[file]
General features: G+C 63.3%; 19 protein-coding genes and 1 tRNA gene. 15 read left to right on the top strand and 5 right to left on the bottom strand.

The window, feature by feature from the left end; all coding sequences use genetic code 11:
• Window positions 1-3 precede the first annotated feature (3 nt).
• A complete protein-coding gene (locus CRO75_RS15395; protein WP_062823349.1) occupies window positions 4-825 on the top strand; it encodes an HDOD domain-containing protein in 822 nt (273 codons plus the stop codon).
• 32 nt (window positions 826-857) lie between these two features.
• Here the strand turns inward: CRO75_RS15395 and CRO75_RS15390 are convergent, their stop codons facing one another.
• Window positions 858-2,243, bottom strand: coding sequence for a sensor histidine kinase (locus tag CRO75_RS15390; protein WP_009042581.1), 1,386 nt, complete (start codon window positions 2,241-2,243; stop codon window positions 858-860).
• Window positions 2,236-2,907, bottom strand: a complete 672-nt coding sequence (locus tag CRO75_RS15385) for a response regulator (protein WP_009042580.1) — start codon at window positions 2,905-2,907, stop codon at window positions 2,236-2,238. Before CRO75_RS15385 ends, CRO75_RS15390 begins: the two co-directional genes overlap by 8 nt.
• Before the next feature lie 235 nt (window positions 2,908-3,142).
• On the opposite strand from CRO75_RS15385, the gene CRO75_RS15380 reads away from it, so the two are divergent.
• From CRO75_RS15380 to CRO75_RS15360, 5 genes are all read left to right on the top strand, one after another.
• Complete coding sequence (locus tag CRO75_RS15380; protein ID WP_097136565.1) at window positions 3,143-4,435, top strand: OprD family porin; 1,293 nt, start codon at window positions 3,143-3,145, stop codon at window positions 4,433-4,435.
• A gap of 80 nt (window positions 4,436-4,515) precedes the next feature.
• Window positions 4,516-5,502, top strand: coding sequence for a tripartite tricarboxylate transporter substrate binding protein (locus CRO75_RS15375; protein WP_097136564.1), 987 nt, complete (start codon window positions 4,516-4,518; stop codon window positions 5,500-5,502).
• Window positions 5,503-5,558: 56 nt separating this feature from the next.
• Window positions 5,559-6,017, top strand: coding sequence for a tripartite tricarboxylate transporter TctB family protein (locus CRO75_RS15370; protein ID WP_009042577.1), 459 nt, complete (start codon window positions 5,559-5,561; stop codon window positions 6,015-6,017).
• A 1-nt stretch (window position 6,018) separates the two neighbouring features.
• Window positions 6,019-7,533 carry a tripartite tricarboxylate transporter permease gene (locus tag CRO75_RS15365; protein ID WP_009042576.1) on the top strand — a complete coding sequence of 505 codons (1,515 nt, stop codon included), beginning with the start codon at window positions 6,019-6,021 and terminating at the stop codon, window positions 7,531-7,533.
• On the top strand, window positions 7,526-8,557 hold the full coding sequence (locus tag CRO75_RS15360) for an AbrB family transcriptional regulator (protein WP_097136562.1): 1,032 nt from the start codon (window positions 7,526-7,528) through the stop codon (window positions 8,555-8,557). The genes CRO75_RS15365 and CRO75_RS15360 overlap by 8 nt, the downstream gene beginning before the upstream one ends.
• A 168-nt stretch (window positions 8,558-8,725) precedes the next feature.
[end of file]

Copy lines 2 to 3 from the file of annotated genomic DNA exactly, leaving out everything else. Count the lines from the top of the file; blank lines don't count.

The window, feature by feature from the left end; all coding sequences use genetic code 11:
• Window positions 1-3 precede the first annotated feature (3 nt).